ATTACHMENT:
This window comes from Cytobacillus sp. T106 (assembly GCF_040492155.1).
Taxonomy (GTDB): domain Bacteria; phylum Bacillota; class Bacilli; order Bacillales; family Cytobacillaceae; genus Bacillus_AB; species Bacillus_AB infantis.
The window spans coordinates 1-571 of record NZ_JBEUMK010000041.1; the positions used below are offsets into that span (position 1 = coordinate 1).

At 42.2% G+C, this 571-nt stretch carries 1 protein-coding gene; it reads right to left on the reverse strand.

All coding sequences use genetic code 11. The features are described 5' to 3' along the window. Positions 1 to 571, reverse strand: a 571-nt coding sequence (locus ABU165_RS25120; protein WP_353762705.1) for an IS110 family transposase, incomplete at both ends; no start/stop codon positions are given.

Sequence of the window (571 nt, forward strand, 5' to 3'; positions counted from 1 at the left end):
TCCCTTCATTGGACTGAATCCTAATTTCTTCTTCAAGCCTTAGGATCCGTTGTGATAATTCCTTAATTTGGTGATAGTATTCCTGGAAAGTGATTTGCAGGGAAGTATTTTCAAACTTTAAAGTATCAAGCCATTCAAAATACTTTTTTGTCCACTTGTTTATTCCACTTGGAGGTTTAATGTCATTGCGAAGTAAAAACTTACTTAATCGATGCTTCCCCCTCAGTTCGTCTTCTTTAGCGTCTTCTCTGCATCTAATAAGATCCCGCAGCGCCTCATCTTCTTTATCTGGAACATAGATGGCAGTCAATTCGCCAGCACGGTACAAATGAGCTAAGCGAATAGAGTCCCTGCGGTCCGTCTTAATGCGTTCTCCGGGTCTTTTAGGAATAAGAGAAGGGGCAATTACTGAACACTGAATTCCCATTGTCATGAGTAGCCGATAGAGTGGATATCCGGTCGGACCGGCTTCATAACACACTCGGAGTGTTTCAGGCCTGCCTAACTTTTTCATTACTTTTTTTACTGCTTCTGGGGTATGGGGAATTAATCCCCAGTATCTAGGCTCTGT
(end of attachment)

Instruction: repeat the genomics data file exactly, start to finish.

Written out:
This window comes from Cytobacillus sp. T106 (assembly GCF_040492155.1).
Taxonomy (GTDB): domain Bacteria; phylum Bacillota; class Bacilli; order Bacillales; family Cytobacillaceae; genus Bacillus_AB; species Bacillus_AB infantis.
The window spans coordinates 1-571 of record NZ_JBEUMK010000041.1; the positions used below are offsets into that span (position 1 = coordinate 1).

At 42.2% G+C, this 571-nt stretch carries 1 protein-coding gene; it reads right to left on the reverse strand.

All coding sequences use genetic code 11. The features are described 5' to 3' along the window. Positions 1 to 571, reverse strand: a 571-nt coding sequence (locus ABU165_RS25120; protein WP_353762705.1) for an IS110 family transposase, incomplete at both ends; no start/stop codon positions are given.

Sequence of the window (571 nt, forward strand, 5' to 3'; positions counted from 1 at the left end):
TCCCTTCATTGGACTGAATCCTAATTTCTTCTTCAAGCCTTAGGATCCGTTGTGATAATTCCTTAATTTGGTGATAGTATTCCTGGAAAGTGATTTGCAGGGAAGTATTTTCAAACTTTAAAGTATCAAGCCATTCAAAATACTTTTTTGTCCACTTGTTTATTCCACTTGGAGGTTTAATGTCATTGCGAAGTAAAAACTTACTTAATCGATGCTTCCCCCTCAGTTCGTCTTCTTTAGCGTCTTCTCTGCATCTAATAAGATCCCGCAGCGCCTCATCTTCTTTATCTGGAACATAGATGGCAGTCAATTCGCCAGCACGGTACAAATGAGCTAAGCGAATAGAGTCCCTGCGGTCCGTCTTAATGCGTTCTCCGGGTCTTTTAGGAATAAGAGAAGGGGCAATTACTGAACACTGAATTCCCATTGTCATGAGTAGCCGATAGAGTGGATATCCGGTCGGACCGGCTTCATAACACACTCGGAGTGTTTCAGGCCTGCCTAACTTTTTCATTACTTTTTTTACTGCTTCTGGGGTATGGGGAATTAATCCCCAGTATCTAGGCTCTGT